Loud — Eruvin 75b
תלמוד בבלי מסכת עירובין דף עה/ב
סתם נכרי אי איתא דאוגר מיפעא פעי
The Gemara here tells us that if a non-Jew had rented a property, he would have made it known loudly — he would have bellowed, or shouted.
The Rambam (Shemoneh Perakim; based on Kiddushin 71b — cf. Rashi ad loc.) writes that the extent to which a person maintains silence is in direction proportion to the distinction of his lineage (יחוס).
The Maharal (Nesivos Olam vol. 2, Nesiv HaShesikah) finds this difficult — what does silence have to do with lineage?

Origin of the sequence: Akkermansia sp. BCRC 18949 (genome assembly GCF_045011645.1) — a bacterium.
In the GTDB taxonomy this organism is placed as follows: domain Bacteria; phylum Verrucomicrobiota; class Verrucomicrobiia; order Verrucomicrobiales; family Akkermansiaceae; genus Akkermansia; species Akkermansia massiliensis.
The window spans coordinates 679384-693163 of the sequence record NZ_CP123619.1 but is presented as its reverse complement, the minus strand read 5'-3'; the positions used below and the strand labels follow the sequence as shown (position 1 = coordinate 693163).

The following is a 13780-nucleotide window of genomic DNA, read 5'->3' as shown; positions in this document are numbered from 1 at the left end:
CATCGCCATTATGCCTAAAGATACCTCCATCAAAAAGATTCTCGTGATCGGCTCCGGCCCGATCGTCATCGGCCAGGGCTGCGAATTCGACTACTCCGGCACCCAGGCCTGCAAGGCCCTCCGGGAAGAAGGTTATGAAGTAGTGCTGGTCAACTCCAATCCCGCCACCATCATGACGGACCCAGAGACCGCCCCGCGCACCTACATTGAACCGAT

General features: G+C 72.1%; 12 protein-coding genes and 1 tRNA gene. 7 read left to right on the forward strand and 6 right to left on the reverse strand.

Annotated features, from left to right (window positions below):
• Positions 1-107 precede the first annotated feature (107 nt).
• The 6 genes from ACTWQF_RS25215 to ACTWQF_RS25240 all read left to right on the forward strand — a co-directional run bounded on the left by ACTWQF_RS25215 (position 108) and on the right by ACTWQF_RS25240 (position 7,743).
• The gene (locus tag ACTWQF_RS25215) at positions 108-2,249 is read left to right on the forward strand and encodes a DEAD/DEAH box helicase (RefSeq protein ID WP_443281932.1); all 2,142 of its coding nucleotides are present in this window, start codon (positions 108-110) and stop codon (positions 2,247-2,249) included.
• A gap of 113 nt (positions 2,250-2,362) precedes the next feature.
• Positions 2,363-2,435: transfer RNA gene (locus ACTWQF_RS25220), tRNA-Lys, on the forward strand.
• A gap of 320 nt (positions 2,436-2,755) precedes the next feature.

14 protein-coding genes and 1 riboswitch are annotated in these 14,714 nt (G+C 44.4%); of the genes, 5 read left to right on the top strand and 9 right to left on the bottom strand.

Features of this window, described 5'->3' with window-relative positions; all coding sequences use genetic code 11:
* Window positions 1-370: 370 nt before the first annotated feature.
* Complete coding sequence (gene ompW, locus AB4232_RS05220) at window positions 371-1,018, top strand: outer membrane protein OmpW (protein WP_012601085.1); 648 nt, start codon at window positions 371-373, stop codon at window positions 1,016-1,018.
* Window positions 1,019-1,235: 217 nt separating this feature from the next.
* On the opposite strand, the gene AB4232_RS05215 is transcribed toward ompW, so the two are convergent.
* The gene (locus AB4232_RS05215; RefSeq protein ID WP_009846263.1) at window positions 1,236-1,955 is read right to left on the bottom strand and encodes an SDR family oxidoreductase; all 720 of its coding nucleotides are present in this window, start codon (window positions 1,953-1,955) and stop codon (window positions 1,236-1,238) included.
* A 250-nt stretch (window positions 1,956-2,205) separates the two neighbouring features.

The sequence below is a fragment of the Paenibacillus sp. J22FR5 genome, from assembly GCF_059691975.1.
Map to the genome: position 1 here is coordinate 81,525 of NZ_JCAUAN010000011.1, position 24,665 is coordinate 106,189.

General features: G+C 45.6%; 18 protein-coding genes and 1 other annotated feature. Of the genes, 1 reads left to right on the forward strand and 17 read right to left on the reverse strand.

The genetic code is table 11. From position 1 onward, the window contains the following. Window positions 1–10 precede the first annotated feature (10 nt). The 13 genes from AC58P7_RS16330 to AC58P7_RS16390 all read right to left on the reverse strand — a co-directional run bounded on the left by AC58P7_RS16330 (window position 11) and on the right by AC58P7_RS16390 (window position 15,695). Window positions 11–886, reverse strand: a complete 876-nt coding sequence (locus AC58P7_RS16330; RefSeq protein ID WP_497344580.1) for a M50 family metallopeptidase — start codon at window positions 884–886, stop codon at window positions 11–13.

He suggests an interpretation based on our Gemara (see also Chullin 113b): Since we see that non-Jews — who obviously do not possess Jewish lineage — bellow and shout (and are generally loud), it follows that the less talkative and more soft-spoken a person, the more distinguished his lineage. He explains that this is because a tendency to silence is indicative of צניעות — modesty. The word tzeni'us itself is rooted in the shoresh צנע, which means to conceal. And, as the Maharal explains elsewhere (Nesiv HaTzeni'us), people who conduct themselves with tzeni'us merit having holy children. The parents' tendency to silence leads to children who tend to silence, and the children's tendency to silence indicates that the parents tended to silence: "Therefore, curtailing one's speech — which is tzeni'us — indicates lineage. For this is the foundation of lineage, to be the progeny of tzenu'im. Hence, this person is also modest in his speech, and does not reveal matters…"